Monfils perplexed by PlayStation injury story

France’s Gael Monfils in action during his match against Latvia’s Ernests Gulbis during the Australian Open Third Round match at Melbourne Park in Melbourne, January 25, 2020. — Reuters pic
France’s Gael Monfils in action during his match against Latvia’s Ernests Gulbis during the Australian Open Third Round match at Melbourne Park in Melbourne, January 25, 2020. — Reuters pic

MELBOURNE, Jan 25 —  Great entertainer Gael Monfils charged into the fourth round of the Australian Open on Saturday before rounding on the media for a “made up” story about him injuring his hand while playing video games.

The 10th seed ousted Ernests Gulbis 7-6(2) 6-4 6-3 on Melbourne Arena showing no signs of a hand injury French media reports last weekend had said resulted from him hitting the bed-board in frustration while on his PlayStation.

“I say this in a funny way but it’s a disgrace to be honest with you because I’m fine,” the 33-year-old told reporters.

“I’m in second week, playing great tennis. I never said I was hurt. Playing PlayStation, this? Come on? And it’s easy, because I think I’m a good name to make up a good story like that. Now you know.”

The Frenchman will face fifth seed Dominic Thiem in the last 16 as he looks to reach the quarter-finals at Melbourne Park for the second time after 2016.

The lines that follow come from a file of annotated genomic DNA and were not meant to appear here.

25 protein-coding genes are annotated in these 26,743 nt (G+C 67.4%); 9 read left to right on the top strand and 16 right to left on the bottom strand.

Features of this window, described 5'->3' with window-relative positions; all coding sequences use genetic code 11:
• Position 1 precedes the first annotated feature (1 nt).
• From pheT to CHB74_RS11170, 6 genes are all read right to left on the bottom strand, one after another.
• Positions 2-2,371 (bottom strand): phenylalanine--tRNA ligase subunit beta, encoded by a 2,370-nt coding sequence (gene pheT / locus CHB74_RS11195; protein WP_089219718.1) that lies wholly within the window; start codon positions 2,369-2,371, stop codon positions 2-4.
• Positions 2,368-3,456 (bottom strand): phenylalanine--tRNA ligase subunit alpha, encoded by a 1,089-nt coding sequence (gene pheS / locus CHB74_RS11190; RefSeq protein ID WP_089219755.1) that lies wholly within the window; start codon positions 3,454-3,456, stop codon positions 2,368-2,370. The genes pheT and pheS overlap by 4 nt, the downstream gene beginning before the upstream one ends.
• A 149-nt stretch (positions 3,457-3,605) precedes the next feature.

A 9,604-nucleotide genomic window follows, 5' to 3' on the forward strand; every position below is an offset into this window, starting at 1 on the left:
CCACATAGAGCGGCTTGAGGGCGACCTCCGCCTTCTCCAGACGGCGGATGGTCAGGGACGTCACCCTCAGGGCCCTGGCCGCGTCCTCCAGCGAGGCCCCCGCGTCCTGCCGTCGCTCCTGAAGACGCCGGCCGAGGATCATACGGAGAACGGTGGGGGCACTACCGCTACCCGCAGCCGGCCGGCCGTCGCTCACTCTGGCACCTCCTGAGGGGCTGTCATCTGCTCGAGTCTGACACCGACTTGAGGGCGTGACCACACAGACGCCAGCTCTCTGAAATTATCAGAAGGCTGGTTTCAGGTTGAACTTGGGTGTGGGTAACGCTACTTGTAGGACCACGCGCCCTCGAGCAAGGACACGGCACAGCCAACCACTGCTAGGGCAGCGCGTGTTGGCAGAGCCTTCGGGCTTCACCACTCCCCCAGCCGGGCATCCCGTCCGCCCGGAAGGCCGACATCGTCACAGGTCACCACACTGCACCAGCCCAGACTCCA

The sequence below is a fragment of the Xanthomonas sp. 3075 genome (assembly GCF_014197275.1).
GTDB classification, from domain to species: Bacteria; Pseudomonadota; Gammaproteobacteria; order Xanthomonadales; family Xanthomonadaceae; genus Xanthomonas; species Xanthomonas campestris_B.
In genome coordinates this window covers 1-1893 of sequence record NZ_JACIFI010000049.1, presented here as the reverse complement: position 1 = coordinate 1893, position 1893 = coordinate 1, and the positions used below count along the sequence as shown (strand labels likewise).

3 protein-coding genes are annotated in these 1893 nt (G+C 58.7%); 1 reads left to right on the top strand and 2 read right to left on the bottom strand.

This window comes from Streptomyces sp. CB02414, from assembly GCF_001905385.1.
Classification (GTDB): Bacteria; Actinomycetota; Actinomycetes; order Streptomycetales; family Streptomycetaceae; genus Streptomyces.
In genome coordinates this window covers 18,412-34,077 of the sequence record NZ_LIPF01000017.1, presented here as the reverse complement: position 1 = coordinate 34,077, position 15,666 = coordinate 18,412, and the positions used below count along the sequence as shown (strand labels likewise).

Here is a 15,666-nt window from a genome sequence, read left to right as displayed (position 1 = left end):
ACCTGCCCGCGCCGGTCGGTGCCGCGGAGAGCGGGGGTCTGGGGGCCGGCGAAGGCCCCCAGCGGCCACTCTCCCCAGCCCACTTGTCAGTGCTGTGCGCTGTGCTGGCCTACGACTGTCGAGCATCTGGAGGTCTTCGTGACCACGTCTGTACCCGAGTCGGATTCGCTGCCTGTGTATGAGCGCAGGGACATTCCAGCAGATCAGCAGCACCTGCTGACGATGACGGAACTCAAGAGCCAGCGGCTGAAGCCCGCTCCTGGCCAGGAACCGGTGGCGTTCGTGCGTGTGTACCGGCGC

Monfils has never beaten the twice Roland Garros finalist in five attempts.

“He’s always tricky and has improved a lot on hard court. I think he’s playing great at the moment,” said Monfils.

“So I just have to be myself, try to figure out with my coach a good way to beat him. I feel fine physically, so that will help.”

Thiem reached the fourth round on Saturday with a 6-2 6-4 6-7(5) 6-4 win over American Taylor Fritz that was more difficult that the scoreline suggested, with the Austrian having to save six break points in the second set alone.

The 26-year-old’s name comes up frequently on lists of younger players who could make a Grand Slam breakthrough this year, but Monfils said winning one of the sport’s four major prizes was still a realistic goal for him too.

“I love the game. I love waking up every morning with the goal to win a slam for the first time,” he said.

“I love to play big matches. I think it’s that that keeps the fire in me, keeps me on alert. I still have a strong belief I can make it.” — Reuters

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